This is a piece from a forthcoming sequel to my novel “The Hordes of Chanakra”. Kreg, the main character in the first novel, has been lost at sea and his companions are holding a “Hastening and Gifting” ceremony, a ritual to ease the travels of the departed to the afterlife.
In the bow of the ship, Keven looked back at Kaila’s approach. In addition to the ill-fitting clothes taken from the late purser she wore a mantled hood pulled low over her head. The skirts of the hood, normally worn over a separate cloak, just covered her shoulders. In her right hand she held a roll of cloth.
One of the large iron brazier’s for cooking the crew’s meals stood in the bow of the ship, a fire kindled in its center. Shillond stood watch over the brazier, ensuring that no sparks escaped to catch in the rigging or the pitch-soaked planking of the ship.
Kaila knelt by the brazier, her head low, her face shadowed by the hood.
Shillond, on the far side of the brazier, sat. Keven dropped to the deck as well, sitting crosslegged.
“Kaila?” He reached out a hand to her.
Kaila held up a hand, forestalling him.
Keven looked up Shillond. Shillond met his eyes and shrugged.
Shillond cleared his throat. “Since we’re all here.”
“Marek?” Kaila asked.
“Father tends the tiller,” Keven said. “He has given me his proxy for the ceremony.”
Kaila nodded, the hood bobbing.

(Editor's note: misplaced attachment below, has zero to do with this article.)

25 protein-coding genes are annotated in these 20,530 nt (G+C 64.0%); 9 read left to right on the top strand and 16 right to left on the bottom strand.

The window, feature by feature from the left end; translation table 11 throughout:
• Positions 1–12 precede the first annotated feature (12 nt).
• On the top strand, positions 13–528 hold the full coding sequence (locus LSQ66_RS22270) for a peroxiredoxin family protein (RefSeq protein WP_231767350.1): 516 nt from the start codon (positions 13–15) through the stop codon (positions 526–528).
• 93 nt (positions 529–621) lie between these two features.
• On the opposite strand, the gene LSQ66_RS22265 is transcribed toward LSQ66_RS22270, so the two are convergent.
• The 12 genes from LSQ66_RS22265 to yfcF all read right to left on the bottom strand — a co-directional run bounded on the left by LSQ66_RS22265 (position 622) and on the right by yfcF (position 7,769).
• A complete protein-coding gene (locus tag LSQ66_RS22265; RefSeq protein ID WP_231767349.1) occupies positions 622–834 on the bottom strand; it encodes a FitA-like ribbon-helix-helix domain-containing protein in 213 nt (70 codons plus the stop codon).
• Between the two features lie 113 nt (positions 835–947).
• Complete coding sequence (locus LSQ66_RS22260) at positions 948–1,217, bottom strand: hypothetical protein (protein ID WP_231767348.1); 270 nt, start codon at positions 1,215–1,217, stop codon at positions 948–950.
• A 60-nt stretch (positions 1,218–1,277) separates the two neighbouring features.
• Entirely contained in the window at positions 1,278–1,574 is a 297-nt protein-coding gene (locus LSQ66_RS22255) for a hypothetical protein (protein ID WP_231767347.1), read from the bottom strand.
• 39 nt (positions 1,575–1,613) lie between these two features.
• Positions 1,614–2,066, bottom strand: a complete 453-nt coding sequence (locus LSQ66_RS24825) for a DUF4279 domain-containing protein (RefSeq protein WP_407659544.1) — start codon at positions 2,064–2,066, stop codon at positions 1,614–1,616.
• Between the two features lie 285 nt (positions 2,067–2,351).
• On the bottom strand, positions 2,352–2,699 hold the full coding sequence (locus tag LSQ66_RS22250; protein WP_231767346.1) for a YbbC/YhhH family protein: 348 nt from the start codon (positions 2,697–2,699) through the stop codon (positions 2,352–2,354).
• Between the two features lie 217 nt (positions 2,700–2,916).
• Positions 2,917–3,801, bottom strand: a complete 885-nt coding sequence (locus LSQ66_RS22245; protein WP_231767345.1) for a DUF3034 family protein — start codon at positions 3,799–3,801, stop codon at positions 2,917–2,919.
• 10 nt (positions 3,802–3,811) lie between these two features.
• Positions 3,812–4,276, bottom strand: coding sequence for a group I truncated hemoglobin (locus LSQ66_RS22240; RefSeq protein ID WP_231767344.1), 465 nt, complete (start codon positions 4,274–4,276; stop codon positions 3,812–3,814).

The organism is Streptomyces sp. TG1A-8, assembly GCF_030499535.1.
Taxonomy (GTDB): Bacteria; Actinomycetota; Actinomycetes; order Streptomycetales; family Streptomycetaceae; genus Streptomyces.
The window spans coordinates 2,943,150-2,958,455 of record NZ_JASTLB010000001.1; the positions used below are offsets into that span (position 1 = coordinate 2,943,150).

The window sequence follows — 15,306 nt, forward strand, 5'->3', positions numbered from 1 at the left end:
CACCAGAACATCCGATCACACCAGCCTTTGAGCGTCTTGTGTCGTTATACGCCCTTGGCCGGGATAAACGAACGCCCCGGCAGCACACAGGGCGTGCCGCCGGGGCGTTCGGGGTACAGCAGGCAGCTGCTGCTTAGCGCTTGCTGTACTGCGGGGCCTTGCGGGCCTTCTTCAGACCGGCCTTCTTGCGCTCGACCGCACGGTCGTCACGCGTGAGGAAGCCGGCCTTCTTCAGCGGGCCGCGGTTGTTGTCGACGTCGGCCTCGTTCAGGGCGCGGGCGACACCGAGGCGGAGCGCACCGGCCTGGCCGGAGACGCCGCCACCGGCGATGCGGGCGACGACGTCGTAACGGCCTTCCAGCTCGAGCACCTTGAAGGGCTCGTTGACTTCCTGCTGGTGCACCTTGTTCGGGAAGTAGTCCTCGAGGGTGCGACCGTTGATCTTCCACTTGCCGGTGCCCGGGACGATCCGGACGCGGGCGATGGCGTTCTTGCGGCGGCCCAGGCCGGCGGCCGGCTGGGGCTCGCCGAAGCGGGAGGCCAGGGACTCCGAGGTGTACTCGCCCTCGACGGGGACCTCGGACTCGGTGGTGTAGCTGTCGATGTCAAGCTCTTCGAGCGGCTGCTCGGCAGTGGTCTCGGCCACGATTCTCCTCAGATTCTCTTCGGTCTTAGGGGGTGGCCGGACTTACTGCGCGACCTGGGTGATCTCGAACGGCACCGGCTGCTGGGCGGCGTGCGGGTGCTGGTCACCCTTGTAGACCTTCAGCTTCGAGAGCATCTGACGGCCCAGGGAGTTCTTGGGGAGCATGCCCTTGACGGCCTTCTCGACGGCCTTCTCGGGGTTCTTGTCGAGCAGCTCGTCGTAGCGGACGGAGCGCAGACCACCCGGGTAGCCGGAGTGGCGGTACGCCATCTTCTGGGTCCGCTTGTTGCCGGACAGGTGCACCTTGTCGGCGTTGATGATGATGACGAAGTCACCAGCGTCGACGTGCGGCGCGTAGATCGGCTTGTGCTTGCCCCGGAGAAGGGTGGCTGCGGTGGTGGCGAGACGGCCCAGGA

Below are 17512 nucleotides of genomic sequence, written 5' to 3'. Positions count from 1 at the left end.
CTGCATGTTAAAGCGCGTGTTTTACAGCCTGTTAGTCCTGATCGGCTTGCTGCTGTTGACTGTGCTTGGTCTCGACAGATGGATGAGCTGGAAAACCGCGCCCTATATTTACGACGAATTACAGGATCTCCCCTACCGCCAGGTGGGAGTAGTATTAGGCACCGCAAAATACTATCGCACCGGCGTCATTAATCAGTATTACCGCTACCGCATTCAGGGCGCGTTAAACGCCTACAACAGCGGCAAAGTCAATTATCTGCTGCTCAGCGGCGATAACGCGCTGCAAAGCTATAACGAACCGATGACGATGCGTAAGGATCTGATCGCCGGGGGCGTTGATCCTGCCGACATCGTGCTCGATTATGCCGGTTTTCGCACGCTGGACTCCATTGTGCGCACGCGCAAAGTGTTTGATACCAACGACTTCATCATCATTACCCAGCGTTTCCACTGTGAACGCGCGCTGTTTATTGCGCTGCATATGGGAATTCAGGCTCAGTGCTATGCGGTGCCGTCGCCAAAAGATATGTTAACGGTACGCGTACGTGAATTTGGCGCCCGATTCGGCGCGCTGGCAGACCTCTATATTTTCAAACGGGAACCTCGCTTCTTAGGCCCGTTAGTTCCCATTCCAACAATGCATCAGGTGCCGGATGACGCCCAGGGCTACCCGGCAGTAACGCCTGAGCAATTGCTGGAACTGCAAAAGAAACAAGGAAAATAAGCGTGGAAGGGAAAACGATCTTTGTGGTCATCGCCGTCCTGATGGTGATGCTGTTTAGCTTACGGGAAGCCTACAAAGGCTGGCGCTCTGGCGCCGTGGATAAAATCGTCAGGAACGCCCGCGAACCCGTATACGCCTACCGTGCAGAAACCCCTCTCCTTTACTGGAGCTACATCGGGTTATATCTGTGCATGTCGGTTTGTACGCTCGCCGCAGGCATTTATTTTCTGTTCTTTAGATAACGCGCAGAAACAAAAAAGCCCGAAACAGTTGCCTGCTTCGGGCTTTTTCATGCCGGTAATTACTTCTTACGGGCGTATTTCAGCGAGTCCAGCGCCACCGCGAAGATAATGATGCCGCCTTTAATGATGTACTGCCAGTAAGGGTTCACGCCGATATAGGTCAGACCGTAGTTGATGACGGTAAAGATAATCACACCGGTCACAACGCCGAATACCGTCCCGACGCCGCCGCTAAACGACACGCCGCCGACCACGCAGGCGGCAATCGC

“Kaila,” Shillond said, “since you were closest to Kreg, would you like to…”
“Father, it would please me much if you or Keven would begin. I would save my words, and my gift, for the end.”
“Of course. Keven?”
Keven nodded and stood.
“I speak for Marek, King of Aerioch. Kreg came to us from a distant land, from another world so Shillond tells it. From his arrival he has given whole heartedly to the Kingdom, sparing not even his own body in his efforts to defend it.” Keven took a folded piece of parchment from under his tunic. “I give him this writ, making him a Duke, he and his heirs forever.”
Keven smiled. “This seems an odd gift. Kreg has no use of a Duchy in the Halls. And he has no heirs unless…” Keven looked at Kaila.
Without raising her head she shook it. “There can be no children of Kreg’s body.”
“It is symbolic,” Shillond said. “The highest honor the King can bestow upon a man raising him to the highest rank of the nobility.”
Keven nodded and laid the parchment on the fire. It curled and blackened as the flames took hold. In moments it was consumed.
“Speaking for myself,” Keven continued, “I cannot say more than my father did. Kreg was a good friend to Aerioch and I wish I had known him better.”
Keven opened a large pouch at his belt. From it he drew a large round fruit.
“The cook on this ship possessed some few fresh fruits along with the dried.” Keven broke open the fruit, revealing its seed-filled interior, each seed covered in a juice-filled pulp. “This was my favorite when I visited Chanakra. I hope Kreg relishes it as much as did I.”
Keven placed the fruit on the fire. Steamy smoke rose as the fruit hissed in the flames. Keven bowed to Shillond and sat.
“I, too, have little to offer. I do not think Kreg ever realized how much he gave to us. And now that he is gone, what can I give to him? So, like with our King, I must give a symbolic gift.”